After months of waiting, of painstakingly avoiding Internet spoilers, it's finally here. Harry Potter and the Cursed Child is out in the world — and I've read it. And oh boy, has it been an adventure.
It's been ten long years since we were last lining up at midnight to get our hands on a brand new Harry Potter story, but tonight the magic is back. For the first time in a decade, Muggles across the world are losing themselves in the wizarding world — and for the last few hours, I've been doing exactly that.
In 2007, J.K. Rowling showed us Harry Potter waving off his young son Albus Severus on the Hogwarts Express — and assured us that "all was well." Here's what I know now: she lied.
That famous scene at the end of Deathly Hallows wasn't the cozy ending J.K. Rowling would have had us believe; in fact, it was just the beginning. I'm going to try to keep this as spoiler-free as possible, but it will come as no surprise to you that the Potter family have a ton of adventures still to come after that epilogue. I mean, Cursed Child is a mammoth four-act play — what did you expect?!
And if you've managed to grab yourself a copy at a midnight release party, here are the 15 stages of emotion ahead of you.
Will I love it? Will I hate it? Will it change my opinion of the original series? Will it change everything? It's too late; there's no going back now.
Turning that first page is like nothing else I've ever experienced — not for ten long years, at least.
This is so wonderfully familiar. Right from the start, we're back at Kings Cross — and Harry is saying something I'm pretty sure I've heard before... "Best to do it at a run if you're nervous."
How am I crying already?! It's like page two. But the stage directions just called the Potters a "family" – and Harry never had a family before. I'd like to see you try not to sob.
The description of the Hogwarts Express train sounds so beautiful that I wish I was actually seeing this on stage. One day...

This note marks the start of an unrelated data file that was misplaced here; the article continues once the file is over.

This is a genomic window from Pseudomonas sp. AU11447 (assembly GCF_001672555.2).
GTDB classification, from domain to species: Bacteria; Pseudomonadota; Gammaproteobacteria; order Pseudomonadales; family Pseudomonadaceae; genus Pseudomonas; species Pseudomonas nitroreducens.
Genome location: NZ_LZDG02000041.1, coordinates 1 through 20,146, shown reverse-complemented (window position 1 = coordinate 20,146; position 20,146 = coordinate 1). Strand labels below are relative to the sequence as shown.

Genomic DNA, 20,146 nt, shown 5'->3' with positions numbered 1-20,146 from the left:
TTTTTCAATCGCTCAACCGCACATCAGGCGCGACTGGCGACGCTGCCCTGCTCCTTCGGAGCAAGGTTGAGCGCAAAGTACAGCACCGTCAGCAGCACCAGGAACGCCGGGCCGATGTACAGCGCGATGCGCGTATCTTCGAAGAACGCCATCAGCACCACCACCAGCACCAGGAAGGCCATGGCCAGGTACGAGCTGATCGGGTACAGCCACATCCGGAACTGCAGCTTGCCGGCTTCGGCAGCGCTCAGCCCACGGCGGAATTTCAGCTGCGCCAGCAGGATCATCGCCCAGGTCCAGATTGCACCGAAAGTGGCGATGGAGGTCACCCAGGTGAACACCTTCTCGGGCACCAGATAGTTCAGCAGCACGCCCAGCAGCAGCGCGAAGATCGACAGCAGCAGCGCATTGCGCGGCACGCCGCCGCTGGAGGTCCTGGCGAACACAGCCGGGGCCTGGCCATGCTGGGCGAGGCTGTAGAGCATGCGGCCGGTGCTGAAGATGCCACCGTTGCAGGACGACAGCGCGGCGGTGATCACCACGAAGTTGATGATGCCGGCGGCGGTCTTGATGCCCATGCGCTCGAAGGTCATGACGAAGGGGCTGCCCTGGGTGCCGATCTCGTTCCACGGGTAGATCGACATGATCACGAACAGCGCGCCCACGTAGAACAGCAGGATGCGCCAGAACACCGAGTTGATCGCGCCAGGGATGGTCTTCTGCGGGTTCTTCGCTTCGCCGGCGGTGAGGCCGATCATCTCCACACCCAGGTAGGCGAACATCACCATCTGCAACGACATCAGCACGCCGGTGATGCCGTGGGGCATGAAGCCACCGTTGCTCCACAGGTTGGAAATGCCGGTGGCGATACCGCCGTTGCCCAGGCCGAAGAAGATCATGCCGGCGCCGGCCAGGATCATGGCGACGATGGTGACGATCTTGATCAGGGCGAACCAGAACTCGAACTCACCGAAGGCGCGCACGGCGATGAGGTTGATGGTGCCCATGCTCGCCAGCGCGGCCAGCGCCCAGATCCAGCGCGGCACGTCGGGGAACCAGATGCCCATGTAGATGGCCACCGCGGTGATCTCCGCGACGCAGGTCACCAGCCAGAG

OK, OK, so I'd heard the rumors. But that doesn't make it any less shocking seeing that... well, you better read it yourself to find out.
Right from the start, the Cursed Child takes a turn I did not expect. Let's just say that to Albus, Hogwarts isn't the magical place we all fell in love with twenty years ago. C'mon, J.K., we've waited so long to go back to our favorite place on Earth — don't do this to us!
8. Bemusement...Followed By Pride
I promised J.K. Rowling I would #KeepTheSecrets, and I'm going to keep my word — but it is so hard not revealing what Harry and Hermione do for a living these days. Harry's present-day job would certainly have had his Hogwarts professors raising their eyebrows in disbelief — but Hermione's is just perfect.
OK, here's a very mild spoiler: do you remember Amos Diggory? He's back — and he plays a rather central role in this play. What?!
Aside from being amazingly creative and dramatic, the original Harry Potter novels were wickedly funny — and that humor is just as strong in the Cursed Child. Surprisingly, though, it's young Scorpius Malfoy who gets a lot of the best lines. Yeah, he's nothing like his fun-sponge father.
11. Overwhelming Gratitude
In the Cursed Child, we get to see never-before-seen moments from the original novels. I thought I knew everything there was to know about Hogwarts from 1991–8, but it turns out I hadn't seen everything. Like Ludo Bagman's commentary for the Triwizard Tournament, for example! The Cursed Child gives us even more glimpses into the world we knew and loved for all that time — and I honestly can't thank everyone involved in this play enough for that.
12. More Tears
We get to see some beloved and long-lost characters again — and after all this time, it's very good to see them.
So much is going on — thank Dumbledore for the regular intervals! If only I was really at the theater and could get some ice-cream...
Does this all definitely make sense in the world of the book? The Cursed Child script intersects with the original series in a lot of ways, and it takes a lot of concentration to make sure everything checks out.
Reading The Cursed Child was never going to be quite the same as reading the original Harry Potter novels — and while the writing is great, nothing can quite beat J.K. Rowling. But you know what? It's pretty fantastic as it is.
Harry Potter and the Cursed Child: Parts One & Two (Special Rehearsal Edition Script), $17.99, Amazon